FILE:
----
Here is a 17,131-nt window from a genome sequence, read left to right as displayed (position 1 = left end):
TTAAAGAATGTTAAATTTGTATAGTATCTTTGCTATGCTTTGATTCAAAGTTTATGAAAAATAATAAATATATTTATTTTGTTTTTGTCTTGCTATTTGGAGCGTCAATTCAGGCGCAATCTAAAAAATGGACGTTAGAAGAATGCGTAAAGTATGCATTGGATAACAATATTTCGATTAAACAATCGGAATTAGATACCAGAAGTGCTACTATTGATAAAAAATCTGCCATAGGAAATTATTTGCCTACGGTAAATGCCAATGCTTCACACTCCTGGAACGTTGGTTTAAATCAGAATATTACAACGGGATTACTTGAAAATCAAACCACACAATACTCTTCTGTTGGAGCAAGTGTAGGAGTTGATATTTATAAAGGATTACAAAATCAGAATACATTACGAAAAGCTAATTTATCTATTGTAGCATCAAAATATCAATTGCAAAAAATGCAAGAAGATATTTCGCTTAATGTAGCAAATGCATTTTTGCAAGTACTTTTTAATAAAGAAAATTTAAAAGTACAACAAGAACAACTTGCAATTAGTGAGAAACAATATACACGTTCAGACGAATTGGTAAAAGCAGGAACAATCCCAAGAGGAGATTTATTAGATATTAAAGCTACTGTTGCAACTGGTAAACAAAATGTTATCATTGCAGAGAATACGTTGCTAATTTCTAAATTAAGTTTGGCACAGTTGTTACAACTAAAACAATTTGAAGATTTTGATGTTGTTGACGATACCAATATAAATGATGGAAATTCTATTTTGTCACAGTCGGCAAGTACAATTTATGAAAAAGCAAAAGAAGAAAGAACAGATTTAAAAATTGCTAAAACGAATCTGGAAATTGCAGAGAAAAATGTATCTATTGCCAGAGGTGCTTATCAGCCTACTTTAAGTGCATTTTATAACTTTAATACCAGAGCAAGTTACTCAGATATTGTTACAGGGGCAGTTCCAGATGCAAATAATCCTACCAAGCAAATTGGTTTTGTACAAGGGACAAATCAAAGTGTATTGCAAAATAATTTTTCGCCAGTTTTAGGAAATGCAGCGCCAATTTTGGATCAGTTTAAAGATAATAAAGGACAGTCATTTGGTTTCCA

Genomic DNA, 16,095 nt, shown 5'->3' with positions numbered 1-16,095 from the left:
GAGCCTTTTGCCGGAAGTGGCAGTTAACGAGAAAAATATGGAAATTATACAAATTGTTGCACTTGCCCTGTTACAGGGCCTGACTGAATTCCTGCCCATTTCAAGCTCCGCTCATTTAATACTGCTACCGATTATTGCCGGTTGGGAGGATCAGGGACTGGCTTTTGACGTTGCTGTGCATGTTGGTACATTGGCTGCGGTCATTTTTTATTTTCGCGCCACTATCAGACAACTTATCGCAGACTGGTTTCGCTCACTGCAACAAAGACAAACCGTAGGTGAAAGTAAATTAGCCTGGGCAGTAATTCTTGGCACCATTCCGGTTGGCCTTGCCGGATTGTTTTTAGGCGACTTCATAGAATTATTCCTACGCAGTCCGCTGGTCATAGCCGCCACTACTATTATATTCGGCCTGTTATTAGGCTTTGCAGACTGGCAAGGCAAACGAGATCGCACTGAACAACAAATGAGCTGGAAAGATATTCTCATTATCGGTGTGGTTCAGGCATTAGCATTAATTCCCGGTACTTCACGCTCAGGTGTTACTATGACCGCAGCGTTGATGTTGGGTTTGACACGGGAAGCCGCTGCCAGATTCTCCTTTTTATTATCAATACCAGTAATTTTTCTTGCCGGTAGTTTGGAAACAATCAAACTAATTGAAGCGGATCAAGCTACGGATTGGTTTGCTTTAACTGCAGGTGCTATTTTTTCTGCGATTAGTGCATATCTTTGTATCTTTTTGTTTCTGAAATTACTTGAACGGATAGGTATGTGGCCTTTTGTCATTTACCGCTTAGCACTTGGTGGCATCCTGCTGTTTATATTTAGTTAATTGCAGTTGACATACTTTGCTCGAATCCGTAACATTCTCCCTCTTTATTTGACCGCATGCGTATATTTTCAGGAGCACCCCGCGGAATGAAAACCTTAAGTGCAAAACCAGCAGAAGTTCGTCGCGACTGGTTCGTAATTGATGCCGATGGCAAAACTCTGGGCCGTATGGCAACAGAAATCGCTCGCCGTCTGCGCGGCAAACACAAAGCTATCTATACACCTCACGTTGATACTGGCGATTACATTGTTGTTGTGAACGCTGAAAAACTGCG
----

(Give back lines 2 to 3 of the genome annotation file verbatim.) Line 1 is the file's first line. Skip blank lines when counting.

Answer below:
TTAAAGAATGTTAAATTTGTATAGTATCTTTGCTATGCTTTGATTCAAAGTTTATGAAAAATAATAAATATATTTATTTTGTTTTTGTCTTGCTATTTGGAGCGTCAATTCAGGCGCAATCTAAAAAATGGACGTTAGAAGAATGCGTAAAGTATGCATTGGATAACAATATTTCGATTAAACAATCGGAATTAGATACCAGAAGTGCTACTATTGATAAAAAATCTGCCATAGGAAATTATTTGCCTACGGTAAATGCCAATGCTTCACACTCCTGGAACGTTGGTTTAAATCAGAATATTACAACGGGATTACTTGAAAATCAAACCACACAATACTCTTCTGTTGGAGCAAGTGTAGGAGTTGATATTTATAAAGGATTACAAAATCAGAATACATTACGAAAAGCTAATTTATCTATTGTAGCATCAAAATATCAATTGCAAAAAATGCAAGAAGATATTTCGCTTAATGTAGCAAATGCATTTTTGCAAGTACTTTTTAATAAAGAAAATTTAAAAGTACAACAAGAACAACTTGCAATTAGTGAGAAACAATATACACGTTCAGACGAATTGGTAAAAGCAGGAACAATCCCAAGAGGAGATTTATTAGATATTAAAGCTACTGTTGCAACTGGTAAACAAAATGTTATCATTGCAGAGAATACGTTGCTAATTTCTAAATTAAGTTTGGCACAGTTGTTACAACTAAAACAATTTGAAGATTTTGATGTTGTTGACGATACCAATATAAATGATGGAAATTCTATTTTGTCACAGTCGGCAAGTACAATTTATGAAAAAGCAAAAGAAGAAAGAACAGATTTAAAAATTGCTAAAACGAATCTGGAAATTGCAGAGAAAAATGTATCTATTGCCAGAGGTGCTTATCAGCCTACTTTAAGTGCATTTTATAACTTTAATACCAGAGCAAGTTACTCAGATATTGTTACAGGGGCAGTTCCAGATGCAAATAATCCTACCAAGCAAATTGGTTTTGTACAAGGGACAAATCAAAGTGTATTGCAAAATAATTTTTCGCCAGTTTTAGGAAATGCAGCGCCAATTTTGGATCAGTTTAAAGATAATAAAGGACAGTCATTTGGTTTCCA

Genomic DNA, 16,095 nt, shown 5'->3' with positions numbered 1-16,095 from the left: